Going around in circles in Roscommon town
Participation in a new game in Roscommon town – it’s for all the community – peaked on Friday last.
It’s called ‘How do we get our car home/anywhere?’ and involves hundreds of slightly/very frustrated motorists trying to move from one part of town to the other as gridlock grips the county town.
Okay, we’re tongue in cheek here – it’s not quite Dublin at rush hour – but traffic tailbacks are on the increase in Roscommon town! Mostly this is good news, reflecting excellent footfall as the shopping facilities in town attract customers from adjoining areas. Circular Road (in particular) on a Friday is very slow moving.
However, traffic build-ups have reached new levels in the past couple of weeks due to lots of those essential roadworks that are underway.
And so, last Friday, we had this bizarre new ‘game’ as motorists patiently tried to find escape routes from town centre back to their homes or places of work.
At around 4 pm, the area around McNeill’s roundabout was chock-a-block; I drove back down Abbey Street, headed towards the Civic HQ, then turned right for Main Street. Here I was thwarted again, because there are roadworks at The Square. I turned in the vicinity of St. Ciaran’s Park…back towards the Church…hoping to emerge on to the Fuerty Road. Silly of me. It was chaotic there too; virtually at a standstill. A number of parents who had collected their children from school were turning in the Church carpark, perhaps hoping for some Divine help in the process.
The whole town was a motoring riddle – with drivers wondering how to get out of the clogged-up centre.
More of the same on Tuesday (after the weekend respite) where at the roundabout opposite the Arts Centre, a beautiful vintage car – from the 1930s, I’d say – joined the slow moving traffic. Motoring’s sedate past suddenly merging with motoring’s sometimes frantic present.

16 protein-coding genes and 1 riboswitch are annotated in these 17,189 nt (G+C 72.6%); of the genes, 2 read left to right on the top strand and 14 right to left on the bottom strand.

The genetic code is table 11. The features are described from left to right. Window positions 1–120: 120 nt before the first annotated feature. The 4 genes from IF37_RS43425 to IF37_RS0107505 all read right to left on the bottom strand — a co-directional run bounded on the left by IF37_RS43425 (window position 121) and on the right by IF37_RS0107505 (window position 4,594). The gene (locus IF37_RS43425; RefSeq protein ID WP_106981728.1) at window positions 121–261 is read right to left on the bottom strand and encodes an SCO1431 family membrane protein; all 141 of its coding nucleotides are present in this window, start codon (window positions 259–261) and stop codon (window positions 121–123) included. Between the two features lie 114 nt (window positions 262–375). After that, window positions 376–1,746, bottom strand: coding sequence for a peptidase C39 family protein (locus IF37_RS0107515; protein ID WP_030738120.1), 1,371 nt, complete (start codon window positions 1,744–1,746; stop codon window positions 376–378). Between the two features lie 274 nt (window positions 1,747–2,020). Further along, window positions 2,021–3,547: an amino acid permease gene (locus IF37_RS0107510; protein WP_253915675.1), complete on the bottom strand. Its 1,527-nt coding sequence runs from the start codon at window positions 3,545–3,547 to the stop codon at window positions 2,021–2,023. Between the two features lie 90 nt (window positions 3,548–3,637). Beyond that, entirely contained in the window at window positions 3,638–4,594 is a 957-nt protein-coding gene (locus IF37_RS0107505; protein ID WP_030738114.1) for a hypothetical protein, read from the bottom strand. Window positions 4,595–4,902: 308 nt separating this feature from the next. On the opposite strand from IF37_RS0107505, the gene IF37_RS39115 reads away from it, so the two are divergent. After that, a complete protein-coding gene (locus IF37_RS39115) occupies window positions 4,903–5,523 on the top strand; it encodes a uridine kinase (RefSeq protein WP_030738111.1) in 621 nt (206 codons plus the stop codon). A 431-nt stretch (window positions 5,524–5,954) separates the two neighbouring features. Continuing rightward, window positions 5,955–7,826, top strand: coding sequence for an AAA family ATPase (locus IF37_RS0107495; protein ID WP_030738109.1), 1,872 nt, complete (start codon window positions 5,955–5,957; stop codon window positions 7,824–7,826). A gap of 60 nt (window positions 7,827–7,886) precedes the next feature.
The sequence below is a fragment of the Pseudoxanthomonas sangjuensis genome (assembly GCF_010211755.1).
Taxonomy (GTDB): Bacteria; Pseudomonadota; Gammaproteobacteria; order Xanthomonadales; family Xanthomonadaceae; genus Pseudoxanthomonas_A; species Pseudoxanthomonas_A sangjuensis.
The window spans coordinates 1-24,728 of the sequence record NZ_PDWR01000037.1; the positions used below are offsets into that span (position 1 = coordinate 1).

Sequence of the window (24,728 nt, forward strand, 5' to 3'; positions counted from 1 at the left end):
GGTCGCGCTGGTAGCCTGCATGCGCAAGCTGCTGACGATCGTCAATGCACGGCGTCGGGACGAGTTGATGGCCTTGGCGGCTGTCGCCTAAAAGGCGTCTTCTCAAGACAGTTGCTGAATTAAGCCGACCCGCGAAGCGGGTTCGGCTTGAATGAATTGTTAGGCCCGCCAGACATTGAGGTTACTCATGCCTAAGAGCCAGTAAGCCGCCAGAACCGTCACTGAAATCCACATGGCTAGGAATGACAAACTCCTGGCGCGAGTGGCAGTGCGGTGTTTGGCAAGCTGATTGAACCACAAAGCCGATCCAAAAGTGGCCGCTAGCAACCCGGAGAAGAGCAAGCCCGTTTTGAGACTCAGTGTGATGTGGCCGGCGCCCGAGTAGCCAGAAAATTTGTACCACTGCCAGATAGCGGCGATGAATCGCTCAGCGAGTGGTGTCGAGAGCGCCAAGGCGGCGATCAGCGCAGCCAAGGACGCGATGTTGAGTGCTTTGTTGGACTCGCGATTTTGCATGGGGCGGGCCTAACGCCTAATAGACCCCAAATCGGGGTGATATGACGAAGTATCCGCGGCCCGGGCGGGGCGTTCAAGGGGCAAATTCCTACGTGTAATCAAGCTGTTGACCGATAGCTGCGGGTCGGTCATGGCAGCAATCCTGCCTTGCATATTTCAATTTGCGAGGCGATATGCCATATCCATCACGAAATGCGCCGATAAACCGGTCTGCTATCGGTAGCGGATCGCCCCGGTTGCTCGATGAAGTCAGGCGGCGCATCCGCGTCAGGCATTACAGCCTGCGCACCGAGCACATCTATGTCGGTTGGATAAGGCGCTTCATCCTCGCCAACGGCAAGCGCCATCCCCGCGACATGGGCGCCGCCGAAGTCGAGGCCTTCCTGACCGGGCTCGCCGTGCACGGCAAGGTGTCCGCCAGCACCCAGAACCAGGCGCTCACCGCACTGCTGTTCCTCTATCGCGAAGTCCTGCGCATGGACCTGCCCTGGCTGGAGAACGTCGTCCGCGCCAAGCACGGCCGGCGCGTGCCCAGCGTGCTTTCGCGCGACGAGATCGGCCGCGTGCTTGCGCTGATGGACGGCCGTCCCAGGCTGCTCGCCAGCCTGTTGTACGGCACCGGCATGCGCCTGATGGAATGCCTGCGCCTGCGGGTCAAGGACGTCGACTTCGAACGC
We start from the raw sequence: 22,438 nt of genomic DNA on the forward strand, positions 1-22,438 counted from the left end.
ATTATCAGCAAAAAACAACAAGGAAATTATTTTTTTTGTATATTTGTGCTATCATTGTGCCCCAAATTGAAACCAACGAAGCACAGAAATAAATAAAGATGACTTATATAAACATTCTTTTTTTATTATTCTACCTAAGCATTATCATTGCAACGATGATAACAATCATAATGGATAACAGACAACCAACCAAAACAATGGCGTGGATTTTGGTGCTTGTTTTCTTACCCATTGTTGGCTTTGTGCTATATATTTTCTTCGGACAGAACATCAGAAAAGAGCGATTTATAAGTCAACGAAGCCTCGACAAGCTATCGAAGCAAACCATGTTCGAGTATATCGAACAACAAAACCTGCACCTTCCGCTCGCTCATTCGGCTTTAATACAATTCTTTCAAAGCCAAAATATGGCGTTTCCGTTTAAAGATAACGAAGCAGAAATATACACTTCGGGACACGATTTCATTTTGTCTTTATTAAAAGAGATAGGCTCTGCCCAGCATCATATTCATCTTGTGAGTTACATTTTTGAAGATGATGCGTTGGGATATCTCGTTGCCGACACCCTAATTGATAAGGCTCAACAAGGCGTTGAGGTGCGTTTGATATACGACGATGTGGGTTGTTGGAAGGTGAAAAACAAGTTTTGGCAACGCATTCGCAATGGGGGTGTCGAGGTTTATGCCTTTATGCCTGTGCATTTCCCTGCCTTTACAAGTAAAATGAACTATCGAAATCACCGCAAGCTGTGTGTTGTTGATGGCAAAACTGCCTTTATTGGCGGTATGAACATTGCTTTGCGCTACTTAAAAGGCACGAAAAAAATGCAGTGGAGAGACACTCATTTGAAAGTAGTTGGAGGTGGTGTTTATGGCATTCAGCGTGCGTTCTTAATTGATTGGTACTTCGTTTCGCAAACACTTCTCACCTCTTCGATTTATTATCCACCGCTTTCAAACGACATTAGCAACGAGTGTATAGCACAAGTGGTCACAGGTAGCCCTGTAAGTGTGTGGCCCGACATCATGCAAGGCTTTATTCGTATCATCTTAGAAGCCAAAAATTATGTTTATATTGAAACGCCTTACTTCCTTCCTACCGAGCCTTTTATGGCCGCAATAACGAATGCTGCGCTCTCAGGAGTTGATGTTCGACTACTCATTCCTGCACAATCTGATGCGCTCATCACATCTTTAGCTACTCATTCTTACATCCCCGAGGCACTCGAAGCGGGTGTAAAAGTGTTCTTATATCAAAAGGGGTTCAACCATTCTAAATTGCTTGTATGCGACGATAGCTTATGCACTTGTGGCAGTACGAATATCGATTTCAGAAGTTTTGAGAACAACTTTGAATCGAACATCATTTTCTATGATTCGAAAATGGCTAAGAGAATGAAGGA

So, slow times for motorists in Roscommon town, but no doubt it will all be worth it in the end! At least the schools are off this week!
Tragedy at Leicester
What has unfolded at Leicester City FC in recent years would have been deemed far-fetched if penned by a fiction writer.
Premier League players – and sometimes fans of the game – get a fair bit of flak, but there was a touching show of unity by the entire ‘football family’ at the weekend as people reacted with shock, grief and solemn dignity to the awful tragedy at Leicester.
Triumph, farce and tragedy…it’s been a bewildering few years’ at the club. Their Premier title triumph in 2016 defied belief. It was just extraordinary…unfashionable Leicester doing what appeared to be impossible…strutting to Premier League success with a team mostly made up of journeymen, the world class big boys at more illustrious clubs left in their wake. The following season, Claudio Raniera, the manager who led Leicester to glory, was dispensed with. Poor results sealed his fate: sentiment and the scale of the historic achievement of the previous season wasn’t enough to protect him from the ruthless and unforgiving demands of modern-day football.
Last weekend, a horrible new twist in Leicester’s recent history. A helicopter carrying five people, including Thai businessman Vichai Srivaddhanaprabha – the club’s very popular owner – crashed outside the King Power Stadium, shortly after Leicester’s draw with West Ham. There were no survivors.
The tragedy puts sport – even epic sporting acheivements, like’s Leicester’s in 2016 – into perspective. It is such a sad chapter in what is still a great, powerful and emotional story.